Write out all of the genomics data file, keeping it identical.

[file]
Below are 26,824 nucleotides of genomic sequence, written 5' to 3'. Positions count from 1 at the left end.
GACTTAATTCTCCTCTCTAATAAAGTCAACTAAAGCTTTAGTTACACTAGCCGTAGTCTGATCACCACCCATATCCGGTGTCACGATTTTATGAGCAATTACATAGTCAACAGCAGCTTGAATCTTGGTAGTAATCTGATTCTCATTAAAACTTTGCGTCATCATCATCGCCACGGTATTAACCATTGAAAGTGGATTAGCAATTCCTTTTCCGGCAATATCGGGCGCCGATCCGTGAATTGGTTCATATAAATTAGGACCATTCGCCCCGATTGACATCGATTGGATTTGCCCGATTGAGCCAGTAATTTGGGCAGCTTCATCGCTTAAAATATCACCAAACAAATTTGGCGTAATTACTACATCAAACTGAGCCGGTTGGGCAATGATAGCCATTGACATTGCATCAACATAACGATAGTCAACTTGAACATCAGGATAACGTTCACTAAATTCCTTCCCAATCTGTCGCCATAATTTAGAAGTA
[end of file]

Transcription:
Below are 26,824 nucleotides of genomic sequence, written 5' to 3'. Positions count from 1 at the left end.
GACTTAATTCTCCTCTCTAATAAAGTCAACTAAAGCTTTAGTTACACTAGCCGTAGTCTGATCACCACCCATATCCGGTGTCACGATTTTATGAGCAATTACATAGTCAACAGCAGCTTGAATCTTGGTAGTAATCTGATTCTCATTAAAACTTTGCGTCATCATCATCGCCACGGTATTAACCATTGAAAGTGGATTAGCAATTCCTTTTCCGGCAATATCGGGCGCCGATCCGTGAATTGGTTCATATAAATTAGGACCATTCGCCCCGATTGACATCGATTGGATTTGCCCGATTGAGCCAGTAATTTGGGCAGCTTCATCGCTTAAAATATCACCAAACAAATTTGGCGTAATTACTACATCAAACTGAGCCGGTTGGGCAATGATAGCCATTGACATTGCATCAACATAACGATAGTCAACTTGAACATCAGGATAACGTTCACTAAATTCCTTCCCAATCTGTCGCCATAATTTAGAAGTA